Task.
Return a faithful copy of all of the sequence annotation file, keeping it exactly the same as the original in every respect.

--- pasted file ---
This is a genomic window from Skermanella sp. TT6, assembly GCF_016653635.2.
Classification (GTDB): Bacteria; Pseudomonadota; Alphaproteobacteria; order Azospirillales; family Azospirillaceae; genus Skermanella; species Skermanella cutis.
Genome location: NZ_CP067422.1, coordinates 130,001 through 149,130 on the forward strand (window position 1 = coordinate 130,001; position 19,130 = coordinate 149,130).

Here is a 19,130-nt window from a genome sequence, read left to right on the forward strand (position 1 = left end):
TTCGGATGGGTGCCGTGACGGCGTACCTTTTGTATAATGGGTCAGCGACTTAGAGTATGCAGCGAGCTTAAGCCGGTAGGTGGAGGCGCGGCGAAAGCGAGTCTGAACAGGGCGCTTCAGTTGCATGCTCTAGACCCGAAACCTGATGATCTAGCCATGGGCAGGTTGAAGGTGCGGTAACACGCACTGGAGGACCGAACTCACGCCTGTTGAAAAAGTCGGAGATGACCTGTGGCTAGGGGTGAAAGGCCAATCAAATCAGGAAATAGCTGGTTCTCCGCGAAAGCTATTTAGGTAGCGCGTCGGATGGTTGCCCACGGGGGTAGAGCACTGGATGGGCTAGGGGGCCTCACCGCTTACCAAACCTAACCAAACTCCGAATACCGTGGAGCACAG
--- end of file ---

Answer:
This is a genomic window from Skermanella sp. TT6, assembly GCF_016653635.2.
Classification (GTDB): Bacteria; Pseudomonadota; Alphaproteobacteria; order Azospirillales; family Azospirillaceae; genus Skermanella; species Skermanella cutis.
Genome location: NZ_CP067422.1, coordinates 130,001 through 149,130 on the forward strand (window position 1 = coordinate 130,001; position 19,130 = coordinate 149,130).

Here is a 19,130-nt window from a genome sequence, read left to right on the forward strand (position 1 = left end):
TTCGGATGGGTGCCGTGACGGCGTACCTTTTGTATAATGGGTCAGCGACTTAGAGTATGCAGCGAGCTTAAGCCGGTAGGTGGAGGCGCGGCGAAAGCGAGTCTGAACAGGGCGCTTCAGTTGCATGCTCTAGACCCGAAACCTGATGATCTAGCCATGGGCAGGTTGAAGGTGCGGTAACACGCACTGGAGGACCGAACTCACGCCTGTTGAAAAAGTCGGAGATGACCTGTGGCTAGGGGTGAAAGGCCAATCAAATCAGGAAATAGCTGGTTCTCCGCGAAAGCTATTTAGGTAGCGCGTCGGATGGTTGCCCACGGGGGTAGAGCACTGGATGGGCTAGGGGGCCTCACCGCTTACCAAACCTAACCAAACTCCGAATACCGTGGAGCACAG